Risk to public finances.
Leaving the EU and ending freedom of movement could cost Scotland £2 billion in tax revenues, External Affairs Secretary Fiona Hyslop has warned.
Each EU citizen coming to live and work in Scotland contributes, on average, £10,400 per year in tax.
The UK Government's proposed Brexit deal is expected to halve the number of people from EU27 countries migrating to Scotland, meaning £2 billion less by 2040 to spend on vital public services such as the NHS and schools.
Ms Hyslop said:
"People from other EU countries bring huge economic and social benefits to Scotland. However, the UK Government's Brexit deal to end freedom of movement fails to take into account our distinct needs and now risks a worrying £2 billion cost to Scotland's tax revenues.
"With all of Scotland's population growth over the next 25 years predicted to come from migration, EU freedom of movement is vital for our nation's future prosperity and essential public serves, such as schools and hospitals.
"It is clearly in Scotland's best interests to stay in the EU or, if that is not possible, the European Single Market and Customs Union. Equally, the Scottish Government should have devolved responsibility for migration so we can have a migration policy tailored to Scotland's needs."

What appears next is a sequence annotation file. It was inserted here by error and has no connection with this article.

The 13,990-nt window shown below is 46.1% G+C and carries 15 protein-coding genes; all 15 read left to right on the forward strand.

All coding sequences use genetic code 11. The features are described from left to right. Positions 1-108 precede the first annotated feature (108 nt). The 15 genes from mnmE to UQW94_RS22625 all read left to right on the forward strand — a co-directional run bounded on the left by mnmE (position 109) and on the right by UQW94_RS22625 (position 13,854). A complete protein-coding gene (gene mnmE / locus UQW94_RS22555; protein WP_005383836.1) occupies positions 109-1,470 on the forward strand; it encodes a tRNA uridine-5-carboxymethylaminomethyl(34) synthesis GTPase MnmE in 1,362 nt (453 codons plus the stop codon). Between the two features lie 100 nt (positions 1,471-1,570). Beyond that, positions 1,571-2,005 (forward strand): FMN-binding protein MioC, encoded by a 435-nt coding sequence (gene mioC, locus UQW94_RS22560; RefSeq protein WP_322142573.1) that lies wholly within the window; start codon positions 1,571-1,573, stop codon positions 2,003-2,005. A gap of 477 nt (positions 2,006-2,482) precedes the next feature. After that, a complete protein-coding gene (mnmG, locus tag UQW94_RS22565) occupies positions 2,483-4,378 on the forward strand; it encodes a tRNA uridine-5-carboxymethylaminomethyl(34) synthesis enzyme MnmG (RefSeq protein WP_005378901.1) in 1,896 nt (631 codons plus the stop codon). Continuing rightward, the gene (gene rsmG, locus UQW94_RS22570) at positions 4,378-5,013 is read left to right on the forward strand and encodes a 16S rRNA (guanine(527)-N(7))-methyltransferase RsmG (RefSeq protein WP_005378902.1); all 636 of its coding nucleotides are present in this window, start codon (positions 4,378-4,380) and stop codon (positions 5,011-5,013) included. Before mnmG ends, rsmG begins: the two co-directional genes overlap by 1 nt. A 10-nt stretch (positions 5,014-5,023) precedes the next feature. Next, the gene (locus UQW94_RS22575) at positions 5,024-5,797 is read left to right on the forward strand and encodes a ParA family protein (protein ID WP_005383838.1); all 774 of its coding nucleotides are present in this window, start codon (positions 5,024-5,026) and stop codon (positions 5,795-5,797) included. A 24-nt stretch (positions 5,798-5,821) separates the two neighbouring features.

Scotland's Place in Europe: People, Jobs and Investment demonstrated continued migration from the EU in line with freedom of movement is required to support continued economic growth, with each additional EU citizen working in Scotland currently contributing an average of £10,400 in tax revenue.
Analysis shows there would be a 4.7% (£2 billion) reduction in Scotland's revenue by 2040 under the 50% reduction in EU migration population projected following Brexit.
In 2017 evidence submitted to the UK's Migration Advisory Committee (MAC) by the Scottish Government confirmed that EU nationals working in Scotland contribute an average of £34,400 each to Gross Domestic Product (GDP) - more than £4.4 billion a year.